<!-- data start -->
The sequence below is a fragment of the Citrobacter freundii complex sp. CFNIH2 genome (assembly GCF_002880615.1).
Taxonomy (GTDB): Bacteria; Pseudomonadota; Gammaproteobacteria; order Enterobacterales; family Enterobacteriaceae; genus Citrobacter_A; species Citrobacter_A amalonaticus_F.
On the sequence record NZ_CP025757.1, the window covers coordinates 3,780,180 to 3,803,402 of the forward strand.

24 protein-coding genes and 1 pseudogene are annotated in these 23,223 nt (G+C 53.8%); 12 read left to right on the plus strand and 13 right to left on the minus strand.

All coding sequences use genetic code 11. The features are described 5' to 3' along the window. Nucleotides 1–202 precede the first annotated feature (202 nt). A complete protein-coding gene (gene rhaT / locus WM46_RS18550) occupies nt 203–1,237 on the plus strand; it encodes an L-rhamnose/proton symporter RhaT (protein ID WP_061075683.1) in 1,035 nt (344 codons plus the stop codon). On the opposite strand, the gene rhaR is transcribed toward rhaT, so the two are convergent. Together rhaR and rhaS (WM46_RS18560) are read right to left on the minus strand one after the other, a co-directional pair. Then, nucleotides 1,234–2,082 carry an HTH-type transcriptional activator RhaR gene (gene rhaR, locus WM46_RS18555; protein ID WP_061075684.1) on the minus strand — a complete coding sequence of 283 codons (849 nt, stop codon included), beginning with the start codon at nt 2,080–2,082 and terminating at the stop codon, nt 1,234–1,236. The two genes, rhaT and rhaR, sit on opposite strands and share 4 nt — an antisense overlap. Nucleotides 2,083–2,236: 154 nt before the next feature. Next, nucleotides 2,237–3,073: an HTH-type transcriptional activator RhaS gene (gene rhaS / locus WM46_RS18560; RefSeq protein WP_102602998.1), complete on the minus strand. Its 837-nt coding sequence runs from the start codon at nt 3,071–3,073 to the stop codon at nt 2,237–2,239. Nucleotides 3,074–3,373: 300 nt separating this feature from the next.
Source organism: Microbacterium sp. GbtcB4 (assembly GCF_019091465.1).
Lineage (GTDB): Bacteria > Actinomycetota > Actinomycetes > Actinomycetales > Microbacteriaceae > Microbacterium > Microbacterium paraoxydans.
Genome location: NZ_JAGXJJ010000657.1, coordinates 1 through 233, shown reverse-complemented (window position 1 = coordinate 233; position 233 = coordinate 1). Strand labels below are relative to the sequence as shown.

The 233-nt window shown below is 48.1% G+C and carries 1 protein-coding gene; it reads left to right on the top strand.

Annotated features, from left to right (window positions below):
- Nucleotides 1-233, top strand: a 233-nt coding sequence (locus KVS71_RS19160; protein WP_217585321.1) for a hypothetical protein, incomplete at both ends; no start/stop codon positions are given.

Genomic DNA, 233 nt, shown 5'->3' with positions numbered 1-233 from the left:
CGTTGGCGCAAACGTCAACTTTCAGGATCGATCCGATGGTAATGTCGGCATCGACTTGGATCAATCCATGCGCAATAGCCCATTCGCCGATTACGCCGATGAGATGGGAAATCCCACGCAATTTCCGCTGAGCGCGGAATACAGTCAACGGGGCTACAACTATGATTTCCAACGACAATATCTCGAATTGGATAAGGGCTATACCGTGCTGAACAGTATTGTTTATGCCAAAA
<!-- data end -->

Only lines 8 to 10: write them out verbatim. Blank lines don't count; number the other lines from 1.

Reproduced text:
Genome location: NZ_JAGXJJ010000657.1, coordinates 1 through 233, shown reverse-complemented (window position 1 = coordinate 233; position 233 = coordinate 1). Strand labels below are relative to the sequence as shown.

The 233-nt window shown below is 48.1% G+C and carries 1 protein-coding gene; it reads left to right on the top strand.

Annotated features, from left to right (window positions below):